The deletion of the whole of TZ-L and R resulted in extension of the chromatin contact to neighboring domains as well as loss of the divergent directionality of chromatin folding around the TZ, showing that the region is indeed responsible for the partitioning (Figs. 3, 4, 6). We further produced deletions and inversions of each one of the two CTCF arrays to challenge the divergent configuration (Fig. 4). Then, an array in one direction was enough to block chromatin contacts and to produce folding directionality more than the del2 allele lacking the whole set of the two arrays, corroborating the formation of loop and exclusion domains . However, the degree of conformational separation with these configurations never reached that of the wild type. This held true even when the total number of the CTCF-binding sites was maintained by the inversions. Thus, the results show that the divergent configuration is the pattern that most strongly establishes a domain boundary (Fig. 6). The leaky contacts through the CTCF-binding sites arrayed in one direction might be explained by invasion of extrusion complexes from behind the CTCF arrays, that is, the side of the exclusion domain. A recent study suggested that cohesin loops are dynamically released by WAPL . Therefore, there should be certain window of time when the CTCF sites are not engaged in loop formation and do not prevent invasion of extrusion complexes from the opposite side. However, in case the CTCF-binding sites are arranged in divergent configuration, the extrusion complex should be more likely paused by CTCF orienting toward it.
We note that the divergent configuration is well conserved at the domain boundary in humans (Additional file 1: Figure S3a), which further supports the notion that this is critical for the gene regulation of the locus. Particularly, it should be emphasized that both of the two CTCF arrays at the TZ are composed of not a single binding site but multiple ones. Though functional roles of this redundancy need to be tested further, it may help to enforce the partitioning between the two domains. Effective blocking of enhancer activity by redundant CTCF binding was indirectly suggested in a previous report .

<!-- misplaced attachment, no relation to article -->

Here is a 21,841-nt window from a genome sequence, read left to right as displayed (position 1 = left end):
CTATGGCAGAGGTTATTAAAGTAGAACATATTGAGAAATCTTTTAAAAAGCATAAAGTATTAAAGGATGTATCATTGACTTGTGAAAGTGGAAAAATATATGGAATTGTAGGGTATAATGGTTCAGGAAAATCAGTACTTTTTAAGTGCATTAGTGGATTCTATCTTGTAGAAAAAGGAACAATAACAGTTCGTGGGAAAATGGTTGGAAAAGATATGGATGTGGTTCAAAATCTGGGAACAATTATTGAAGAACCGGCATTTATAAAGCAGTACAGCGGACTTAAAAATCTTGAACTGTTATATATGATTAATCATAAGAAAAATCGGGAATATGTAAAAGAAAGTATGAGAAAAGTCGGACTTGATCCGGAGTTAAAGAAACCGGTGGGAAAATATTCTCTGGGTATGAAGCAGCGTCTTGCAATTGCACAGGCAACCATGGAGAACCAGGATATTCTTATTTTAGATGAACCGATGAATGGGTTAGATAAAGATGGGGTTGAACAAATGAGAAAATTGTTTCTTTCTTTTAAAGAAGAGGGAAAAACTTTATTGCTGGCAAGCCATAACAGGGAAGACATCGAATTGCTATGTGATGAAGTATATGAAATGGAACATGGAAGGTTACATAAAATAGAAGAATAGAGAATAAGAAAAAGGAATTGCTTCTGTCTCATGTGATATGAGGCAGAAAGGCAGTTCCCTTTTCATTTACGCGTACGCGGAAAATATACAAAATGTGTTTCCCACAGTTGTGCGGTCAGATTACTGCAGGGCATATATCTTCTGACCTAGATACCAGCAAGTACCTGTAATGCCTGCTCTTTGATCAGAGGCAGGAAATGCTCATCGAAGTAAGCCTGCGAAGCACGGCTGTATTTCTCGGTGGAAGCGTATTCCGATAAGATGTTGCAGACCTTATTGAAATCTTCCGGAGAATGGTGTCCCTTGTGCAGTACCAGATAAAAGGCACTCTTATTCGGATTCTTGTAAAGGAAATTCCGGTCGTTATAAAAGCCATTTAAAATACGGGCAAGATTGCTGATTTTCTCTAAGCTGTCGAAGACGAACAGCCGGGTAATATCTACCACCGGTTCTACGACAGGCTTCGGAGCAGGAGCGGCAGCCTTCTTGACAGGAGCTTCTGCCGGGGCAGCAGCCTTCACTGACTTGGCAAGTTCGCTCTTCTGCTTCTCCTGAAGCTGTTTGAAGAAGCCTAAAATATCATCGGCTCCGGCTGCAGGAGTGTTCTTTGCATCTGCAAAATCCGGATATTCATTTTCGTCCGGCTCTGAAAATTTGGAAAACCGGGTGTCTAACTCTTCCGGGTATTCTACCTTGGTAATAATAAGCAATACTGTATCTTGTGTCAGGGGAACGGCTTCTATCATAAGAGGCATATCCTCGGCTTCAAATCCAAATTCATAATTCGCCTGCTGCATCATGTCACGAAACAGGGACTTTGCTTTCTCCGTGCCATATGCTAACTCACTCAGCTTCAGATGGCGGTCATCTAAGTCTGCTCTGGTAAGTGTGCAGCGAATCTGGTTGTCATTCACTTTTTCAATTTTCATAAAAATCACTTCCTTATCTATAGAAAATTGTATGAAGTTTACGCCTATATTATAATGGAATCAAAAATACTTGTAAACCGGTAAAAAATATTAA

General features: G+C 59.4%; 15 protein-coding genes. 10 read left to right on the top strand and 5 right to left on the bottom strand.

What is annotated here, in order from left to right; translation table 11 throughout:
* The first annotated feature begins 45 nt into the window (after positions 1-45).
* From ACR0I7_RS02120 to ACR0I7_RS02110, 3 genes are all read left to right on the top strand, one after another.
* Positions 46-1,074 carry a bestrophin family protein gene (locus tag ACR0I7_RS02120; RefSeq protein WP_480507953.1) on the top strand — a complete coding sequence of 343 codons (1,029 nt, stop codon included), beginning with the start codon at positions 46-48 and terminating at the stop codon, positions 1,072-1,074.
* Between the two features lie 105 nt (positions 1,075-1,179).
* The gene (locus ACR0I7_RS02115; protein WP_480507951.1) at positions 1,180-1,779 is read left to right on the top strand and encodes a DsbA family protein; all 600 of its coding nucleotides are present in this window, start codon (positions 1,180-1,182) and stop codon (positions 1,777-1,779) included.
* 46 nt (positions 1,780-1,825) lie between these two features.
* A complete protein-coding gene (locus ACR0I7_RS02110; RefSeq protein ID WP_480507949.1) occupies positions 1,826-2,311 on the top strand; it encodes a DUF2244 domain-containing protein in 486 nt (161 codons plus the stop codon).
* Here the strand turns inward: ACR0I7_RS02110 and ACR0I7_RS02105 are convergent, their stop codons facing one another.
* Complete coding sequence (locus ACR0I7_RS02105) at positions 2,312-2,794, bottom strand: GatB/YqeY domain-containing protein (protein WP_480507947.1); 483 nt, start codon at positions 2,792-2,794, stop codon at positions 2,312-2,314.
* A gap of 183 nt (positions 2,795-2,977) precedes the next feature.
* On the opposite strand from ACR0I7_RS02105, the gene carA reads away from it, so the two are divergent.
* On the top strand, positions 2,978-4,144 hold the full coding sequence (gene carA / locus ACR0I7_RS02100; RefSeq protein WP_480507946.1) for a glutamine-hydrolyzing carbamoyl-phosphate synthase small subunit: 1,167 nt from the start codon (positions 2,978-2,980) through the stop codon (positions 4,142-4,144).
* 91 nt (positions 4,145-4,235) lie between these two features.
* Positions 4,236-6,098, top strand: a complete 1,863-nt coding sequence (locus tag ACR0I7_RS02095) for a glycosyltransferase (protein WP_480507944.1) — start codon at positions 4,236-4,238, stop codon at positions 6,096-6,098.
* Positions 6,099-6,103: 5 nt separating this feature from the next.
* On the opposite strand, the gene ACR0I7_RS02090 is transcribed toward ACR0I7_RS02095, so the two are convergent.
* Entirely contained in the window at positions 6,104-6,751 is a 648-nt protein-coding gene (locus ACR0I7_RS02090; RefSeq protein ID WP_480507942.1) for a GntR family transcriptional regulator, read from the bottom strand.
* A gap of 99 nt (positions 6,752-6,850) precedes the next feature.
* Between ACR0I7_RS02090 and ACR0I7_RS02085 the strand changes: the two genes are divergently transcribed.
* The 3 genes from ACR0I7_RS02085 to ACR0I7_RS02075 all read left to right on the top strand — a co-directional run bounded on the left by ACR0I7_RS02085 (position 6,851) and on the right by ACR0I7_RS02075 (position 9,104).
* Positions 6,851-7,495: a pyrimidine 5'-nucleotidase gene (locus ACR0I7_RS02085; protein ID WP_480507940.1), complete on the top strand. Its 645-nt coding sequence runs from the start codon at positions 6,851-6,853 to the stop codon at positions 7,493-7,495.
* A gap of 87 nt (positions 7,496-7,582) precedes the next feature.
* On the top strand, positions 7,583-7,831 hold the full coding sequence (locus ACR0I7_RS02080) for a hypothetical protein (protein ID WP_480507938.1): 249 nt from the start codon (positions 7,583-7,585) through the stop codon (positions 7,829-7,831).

Importantly, the N-ChIP-qPCR assay missed enrichment at TZ-L1 and L4 (Fig. 2e). The results may indicate that CTCF only indirectly binds to these sites, or alternatively that the bindings are direct but too weak to be recovered by the N-ChIP without cross-linking. Recent studies showed involvement of other zinc-finger proteins, such as YY1 and ZFN143, in architectural organization of chromatin similarly as CTCF [40, 41, 45]. Therefore, it is possible that these and other unidentified architectural proteins bind to the “indirect” sites and recruit CTCF through loop formation. Even in this scenario, the TZ-R is marked by the three direct binding sites of CTCF. Further, the TZ-L still mainly consists of the two CTCF sites, TZ-L2 and L3, orienting toward centromere, in addition to the weak TZ-ES site. Therefore, the interpretation above should not change much. However, introducing point mutations of the core CTCF-binding motifs only are necessary to exactly determine the role of CTCF. How and to what extent each CTCF-binding site contributes to the structural partition at the TZ needs to be carefully studied in future.